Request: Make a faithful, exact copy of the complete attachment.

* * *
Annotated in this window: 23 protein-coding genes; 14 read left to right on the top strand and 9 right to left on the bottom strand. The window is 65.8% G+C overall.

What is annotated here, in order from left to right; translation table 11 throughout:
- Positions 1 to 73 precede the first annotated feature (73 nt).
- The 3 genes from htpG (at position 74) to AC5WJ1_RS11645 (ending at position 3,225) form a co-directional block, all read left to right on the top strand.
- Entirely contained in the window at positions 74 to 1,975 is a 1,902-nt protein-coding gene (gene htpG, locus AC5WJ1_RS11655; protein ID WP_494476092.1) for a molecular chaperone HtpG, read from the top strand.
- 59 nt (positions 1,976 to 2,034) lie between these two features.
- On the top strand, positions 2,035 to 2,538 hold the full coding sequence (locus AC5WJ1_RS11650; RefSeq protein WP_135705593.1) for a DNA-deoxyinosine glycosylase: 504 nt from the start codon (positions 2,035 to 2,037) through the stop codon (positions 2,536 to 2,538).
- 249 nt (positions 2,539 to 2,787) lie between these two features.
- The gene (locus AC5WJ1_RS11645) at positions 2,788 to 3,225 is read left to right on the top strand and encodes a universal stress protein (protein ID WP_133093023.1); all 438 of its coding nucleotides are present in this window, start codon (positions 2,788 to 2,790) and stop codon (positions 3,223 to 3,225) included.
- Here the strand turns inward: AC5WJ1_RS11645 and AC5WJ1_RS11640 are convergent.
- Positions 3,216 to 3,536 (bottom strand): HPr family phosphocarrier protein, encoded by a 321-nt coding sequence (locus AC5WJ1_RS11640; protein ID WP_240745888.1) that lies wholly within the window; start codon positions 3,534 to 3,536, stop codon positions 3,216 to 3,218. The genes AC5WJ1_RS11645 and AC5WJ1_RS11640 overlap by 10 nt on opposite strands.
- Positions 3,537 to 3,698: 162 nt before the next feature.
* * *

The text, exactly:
Annotated in this window: 23 protein-coding genes; 14 read left to right on the top strand and 9 right to left on the bottom strand. The window is 65.8% G+C overall.

What is annotated here, in order from left to right; translation table 11 throughout:
- Positions 1 to 73 precede the first annotated feature (73 nt).
- The 3 genes from htpG (at position 74) to AC5WJ1_RS11645 (ending at position 3,225) form a co-directional block, all read left to right on the top strand.
- Entirely contained in the window at positions 74 to 1,975 is a 1,902-nt protein-coding gene (gene htpG, locus AC5WJ1_RS11655; protein ID WP_494476092.1) for a molecular chaperone HtpG, read from the top strand.
- 59 nt (positions 1,976 to 2,034) lie between these two features.
- On the top strand, positions 2,035 to 2,538 hold the full coding sequence (locus AC5WJ1_RS11650; RefSeq protein WP_135705593.1) for a DNA-deoxyinosine glycosylase: 504 nt from the start codon (positions 2,035 to 2,037) through the stop codon (positions 2,536 to 2,538).
- 249 nt (positions 2,539 to 2,787) lie between these two features.
- The gene (locus AC5WJ1_RS11645) at positions 2,788 to 3,225 is read left to right on the top strand and encodes a universal stress protein (protein ID WP_133093023.1); all 438 of its coding nucleotides are present in this window, start codon (positions 2,788 to 2,790) and stop codon (positions 3,223 to 3,225) included.
- Here the strand turns inward: AC5WJ1_RS11645 and AC5WJ1_RS11640 are convergent.
- Positions 3,216 to 3,536 (bottom strand): HPr family phosphocarrier protein, encoded by a 321-nt coding sequence (locus AC5WJ1_RS11640; protein ID WP_240745888.1) that lies wholly within the window; start codon positions 3,534 to 3,536, stop codon positions 3,216 to 3,218. The genes AC5WJ1_RS11645 and AC5WJ1_RS11640 overlap by 10 nt on opposite strands.
- Positions 3,537 to 3,698: 162 nt before the next feature.